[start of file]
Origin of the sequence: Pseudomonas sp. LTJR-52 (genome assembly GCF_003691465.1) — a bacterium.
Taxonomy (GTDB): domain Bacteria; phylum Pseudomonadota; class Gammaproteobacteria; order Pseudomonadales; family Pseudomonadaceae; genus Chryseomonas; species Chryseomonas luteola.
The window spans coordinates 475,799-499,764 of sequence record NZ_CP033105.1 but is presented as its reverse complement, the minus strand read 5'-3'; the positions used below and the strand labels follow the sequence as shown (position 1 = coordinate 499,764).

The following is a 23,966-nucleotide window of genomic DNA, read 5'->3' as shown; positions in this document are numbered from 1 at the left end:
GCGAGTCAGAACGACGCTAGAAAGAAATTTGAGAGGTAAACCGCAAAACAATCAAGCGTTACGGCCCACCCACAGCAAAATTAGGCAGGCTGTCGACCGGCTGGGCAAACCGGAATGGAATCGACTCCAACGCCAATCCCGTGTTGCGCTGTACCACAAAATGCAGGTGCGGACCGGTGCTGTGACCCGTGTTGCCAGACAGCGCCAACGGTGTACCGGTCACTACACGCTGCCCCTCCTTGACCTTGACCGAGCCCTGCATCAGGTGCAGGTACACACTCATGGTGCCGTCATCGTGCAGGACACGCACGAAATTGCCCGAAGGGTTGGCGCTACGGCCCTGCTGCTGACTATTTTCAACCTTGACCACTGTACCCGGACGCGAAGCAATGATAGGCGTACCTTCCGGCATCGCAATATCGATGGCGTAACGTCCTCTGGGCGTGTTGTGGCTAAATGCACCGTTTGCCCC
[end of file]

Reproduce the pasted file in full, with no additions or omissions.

Origin of the sequence: Pseudomonas sp. LTJR-52 (genome assembly GCF_003691465.1) — a bacterium.
Taxonomy (GTDB): domain Bacteria; phylum Pseudomonadota; class Gammaproteobacteria; order Pseudomonadales; family Pseudomonadaceae; genus Chryseomonas; species Chryseomonas luteola.
The window spans coordinates 475,799-499,764 of sequence record NZ_CP033105.1 but is presented as its reverse complement, the minus strand read 5'-3'; the positions used below and the strand labels follow the sequence as shown (position 1 = coordinate 499,764).

The following is a 23,966-nucleotide window of genomic DNA, read 5'->3' as shown; positions in this document are numbered from 1 at the left end:
GCGAGTCAGAACGACGCTAGAAAGAAATTTGAGAGGTAAACCGCAAAACAATCAAGCGTTACGGCCCACCCACAGCAAAATTAGGCAGGCTGTCGACCGGCTGGGCAAACCGGAATGGAATCGACTCCAACGCCAATCCCGTGTTGCGCTGTACCACAAAATGCAGGTGCGGACCGGTGCTGTGACCCGTGTTGCCAGACAGCGCCAACGGTGTACCGGTCACTACACGCTGCCCCTCCTTGACCTTGACCGAGCCCTGCATCAGGTGCAGGTACACACTCATGGTGCCGTCATCGTGCAGGACACGCACGAAATTGCCCGAAGGGTTGGCGCTACGGCCCTGCTGCTGACTATTTTCAACCTTGACCACTGTACCCGGACGCGAAGCAATGATAGGCGTACCTTCCGGCATCGCAATATCGATGGCGTAACGTCCTCTGGGCGTGTTGTGGCTAAATGCACCGTTTGCCCC